Wild Parsnip: How to Avoid Allergic Reactions
Wild Parsnip is in bloom now. It’s a tall plant, 24 to 60 inches, and has yellow blossoms arranged in flat flower panicles. It looks a lot like Queen Anne’s lace. It is, genetically, the same plant as garden parsnips, but has escaped and become a weed. Some people are horribly allergic to its sap. Here’s what you need to know so you and your kids can stay safe.
Wild parsnip is not like poison ivy: you need sap on your skin, not just a casual touch to react.
1. Learn what it looks like, and avoid it. Show it to your children, and warn them against it. Sap from the stem, if on the skin and exposed to direct sunlight, can cause horrible burns. Not everyone reacts, however. Assume you do.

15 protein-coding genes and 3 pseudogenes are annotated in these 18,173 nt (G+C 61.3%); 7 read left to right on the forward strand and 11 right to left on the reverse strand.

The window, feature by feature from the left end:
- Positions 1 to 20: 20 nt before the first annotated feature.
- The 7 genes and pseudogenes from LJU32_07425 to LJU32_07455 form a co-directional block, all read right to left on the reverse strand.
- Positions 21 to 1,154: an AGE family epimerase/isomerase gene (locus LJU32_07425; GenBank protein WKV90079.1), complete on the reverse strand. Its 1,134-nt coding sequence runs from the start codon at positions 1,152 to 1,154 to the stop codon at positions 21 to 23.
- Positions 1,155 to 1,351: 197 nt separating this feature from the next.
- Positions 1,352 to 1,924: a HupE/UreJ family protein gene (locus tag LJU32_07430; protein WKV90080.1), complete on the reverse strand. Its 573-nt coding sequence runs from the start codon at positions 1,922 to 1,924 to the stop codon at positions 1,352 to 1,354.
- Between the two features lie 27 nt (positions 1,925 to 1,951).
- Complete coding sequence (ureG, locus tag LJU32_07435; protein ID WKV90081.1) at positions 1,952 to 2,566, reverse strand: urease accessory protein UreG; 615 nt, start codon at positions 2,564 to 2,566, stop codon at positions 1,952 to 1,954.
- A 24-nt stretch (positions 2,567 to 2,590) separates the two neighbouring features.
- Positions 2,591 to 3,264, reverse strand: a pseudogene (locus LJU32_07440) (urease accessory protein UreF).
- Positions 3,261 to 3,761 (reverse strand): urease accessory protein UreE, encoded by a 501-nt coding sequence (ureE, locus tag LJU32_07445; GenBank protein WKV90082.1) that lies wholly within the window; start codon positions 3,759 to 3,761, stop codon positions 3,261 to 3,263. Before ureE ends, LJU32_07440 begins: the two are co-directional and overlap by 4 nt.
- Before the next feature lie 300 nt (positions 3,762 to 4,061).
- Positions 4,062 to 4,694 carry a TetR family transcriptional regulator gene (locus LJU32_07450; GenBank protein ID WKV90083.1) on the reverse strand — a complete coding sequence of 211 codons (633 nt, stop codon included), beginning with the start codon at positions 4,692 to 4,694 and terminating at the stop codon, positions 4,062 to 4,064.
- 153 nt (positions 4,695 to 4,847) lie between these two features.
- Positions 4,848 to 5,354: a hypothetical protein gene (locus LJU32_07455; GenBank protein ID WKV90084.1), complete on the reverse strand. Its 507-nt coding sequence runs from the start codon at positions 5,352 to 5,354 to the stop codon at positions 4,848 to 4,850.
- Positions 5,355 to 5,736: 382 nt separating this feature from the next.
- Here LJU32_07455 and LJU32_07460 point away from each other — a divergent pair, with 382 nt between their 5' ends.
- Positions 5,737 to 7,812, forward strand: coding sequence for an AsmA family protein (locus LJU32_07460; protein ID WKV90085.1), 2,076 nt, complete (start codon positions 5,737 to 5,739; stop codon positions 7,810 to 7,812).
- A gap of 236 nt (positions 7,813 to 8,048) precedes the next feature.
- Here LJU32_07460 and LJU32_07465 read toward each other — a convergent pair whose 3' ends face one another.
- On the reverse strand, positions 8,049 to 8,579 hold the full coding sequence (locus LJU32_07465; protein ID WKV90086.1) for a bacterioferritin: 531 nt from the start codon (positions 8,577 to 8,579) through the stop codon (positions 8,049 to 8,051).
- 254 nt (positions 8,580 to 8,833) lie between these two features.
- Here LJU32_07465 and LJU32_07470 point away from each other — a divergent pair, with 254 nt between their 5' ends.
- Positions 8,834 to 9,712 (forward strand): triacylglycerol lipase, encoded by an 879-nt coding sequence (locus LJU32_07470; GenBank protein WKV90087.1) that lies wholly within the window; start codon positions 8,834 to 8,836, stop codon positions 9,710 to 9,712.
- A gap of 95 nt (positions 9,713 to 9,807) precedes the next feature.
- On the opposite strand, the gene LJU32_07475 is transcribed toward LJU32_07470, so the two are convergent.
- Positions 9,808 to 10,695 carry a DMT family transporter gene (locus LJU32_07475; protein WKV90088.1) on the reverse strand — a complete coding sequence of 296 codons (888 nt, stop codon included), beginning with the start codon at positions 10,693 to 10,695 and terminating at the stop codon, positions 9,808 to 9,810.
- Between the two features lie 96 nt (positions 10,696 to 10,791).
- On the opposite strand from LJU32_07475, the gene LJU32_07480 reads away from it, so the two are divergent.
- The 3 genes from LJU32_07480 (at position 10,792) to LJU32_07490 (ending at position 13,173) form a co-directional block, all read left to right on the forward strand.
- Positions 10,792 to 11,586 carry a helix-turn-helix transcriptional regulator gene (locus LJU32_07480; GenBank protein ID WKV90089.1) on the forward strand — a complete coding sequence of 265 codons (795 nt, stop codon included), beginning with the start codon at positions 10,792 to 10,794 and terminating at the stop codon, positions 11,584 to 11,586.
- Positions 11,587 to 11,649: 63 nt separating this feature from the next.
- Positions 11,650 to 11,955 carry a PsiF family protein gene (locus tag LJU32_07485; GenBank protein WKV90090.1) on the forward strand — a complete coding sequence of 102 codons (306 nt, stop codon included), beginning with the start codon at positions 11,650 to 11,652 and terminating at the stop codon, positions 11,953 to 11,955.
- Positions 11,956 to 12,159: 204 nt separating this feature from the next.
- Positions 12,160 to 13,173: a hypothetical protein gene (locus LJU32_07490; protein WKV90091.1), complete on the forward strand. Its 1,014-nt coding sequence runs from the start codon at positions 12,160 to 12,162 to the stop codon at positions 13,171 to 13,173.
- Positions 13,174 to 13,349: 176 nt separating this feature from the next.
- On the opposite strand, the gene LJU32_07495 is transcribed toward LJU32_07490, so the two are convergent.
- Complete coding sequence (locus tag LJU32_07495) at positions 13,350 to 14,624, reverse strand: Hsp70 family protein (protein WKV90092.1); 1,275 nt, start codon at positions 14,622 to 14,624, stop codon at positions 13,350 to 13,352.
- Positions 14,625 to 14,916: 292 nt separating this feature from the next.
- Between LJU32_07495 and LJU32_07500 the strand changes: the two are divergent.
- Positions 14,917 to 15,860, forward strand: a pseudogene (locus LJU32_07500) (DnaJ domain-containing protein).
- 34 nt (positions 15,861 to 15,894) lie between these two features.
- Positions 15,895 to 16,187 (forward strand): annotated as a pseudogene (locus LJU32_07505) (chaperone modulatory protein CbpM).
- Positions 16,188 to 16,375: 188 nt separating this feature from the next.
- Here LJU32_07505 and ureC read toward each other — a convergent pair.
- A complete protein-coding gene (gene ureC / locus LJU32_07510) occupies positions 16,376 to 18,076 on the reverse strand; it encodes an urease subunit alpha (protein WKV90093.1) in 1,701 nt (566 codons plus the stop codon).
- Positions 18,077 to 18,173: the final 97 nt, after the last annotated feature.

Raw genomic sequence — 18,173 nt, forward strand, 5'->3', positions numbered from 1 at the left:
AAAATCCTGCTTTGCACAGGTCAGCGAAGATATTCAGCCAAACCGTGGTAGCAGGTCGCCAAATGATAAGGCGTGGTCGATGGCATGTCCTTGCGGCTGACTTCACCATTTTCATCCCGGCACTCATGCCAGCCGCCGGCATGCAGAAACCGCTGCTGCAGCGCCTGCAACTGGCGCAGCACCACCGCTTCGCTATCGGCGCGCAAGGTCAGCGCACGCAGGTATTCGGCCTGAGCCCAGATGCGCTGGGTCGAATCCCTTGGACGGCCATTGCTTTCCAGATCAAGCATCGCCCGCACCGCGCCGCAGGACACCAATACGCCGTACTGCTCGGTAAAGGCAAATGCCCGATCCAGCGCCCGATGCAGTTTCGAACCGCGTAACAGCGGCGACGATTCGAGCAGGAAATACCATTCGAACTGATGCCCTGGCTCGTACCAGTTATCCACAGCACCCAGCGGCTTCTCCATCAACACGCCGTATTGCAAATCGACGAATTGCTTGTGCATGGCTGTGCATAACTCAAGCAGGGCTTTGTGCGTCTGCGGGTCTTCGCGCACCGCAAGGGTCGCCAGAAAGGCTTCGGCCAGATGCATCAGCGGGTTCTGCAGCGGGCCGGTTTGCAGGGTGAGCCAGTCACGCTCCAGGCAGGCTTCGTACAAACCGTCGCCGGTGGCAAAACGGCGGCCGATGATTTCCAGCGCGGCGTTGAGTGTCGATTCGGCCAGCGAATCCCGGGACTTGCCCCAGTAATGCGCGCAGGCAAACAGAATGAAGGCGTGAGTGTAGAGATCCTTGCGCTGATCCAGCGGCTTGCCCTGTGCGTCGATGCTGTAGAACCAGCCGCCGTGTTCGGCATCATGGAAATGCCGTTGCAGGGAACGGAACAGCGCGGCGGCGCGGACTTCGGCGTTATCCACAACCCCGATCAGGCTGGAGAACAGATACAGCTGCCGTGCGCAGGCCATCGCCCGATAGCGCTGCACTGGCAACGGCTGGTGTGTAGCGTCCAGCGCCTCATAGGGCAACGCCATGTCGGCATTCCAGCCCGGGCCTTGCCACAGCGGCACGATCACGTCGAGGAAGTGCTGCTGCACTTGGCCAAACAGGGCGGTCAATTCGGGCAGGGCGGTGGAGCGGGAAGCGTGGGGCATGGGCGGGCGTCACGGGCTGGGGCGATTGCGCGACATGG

2. If you get sap on you, go inside IMMEDIATELY and wash the affected area thoroughly. Stay out of the sun for a few hours afterwards, just to be safe.
3. Wild parsnip has a 2-year cycle. The first year it stays low and develops a deep tap root. The second year it bolts and produces a tall flower stalk.
4. If you have a field of wild parsnip, get it mowed before the flowers set seeds. And re-mowed until it gives up. The sooner you mow it, the less likely the flowers are to produce viable seeds after they are cut down.
Get your field mowed now if you have wild parsnips.
5. First year plants growing now will send up flower stalks next year. And each year, for a while, seeds in the ground will grow new plants. But each year there will be fewer, and eventually they will be gone.
Like any weed, wild parsnip can be managed. Be careful. And as they say in London, "Stay calm and carry on."
If you have Norway maples, American elm or boxelder, you might might want to get them removed. Learn why by clicking here.
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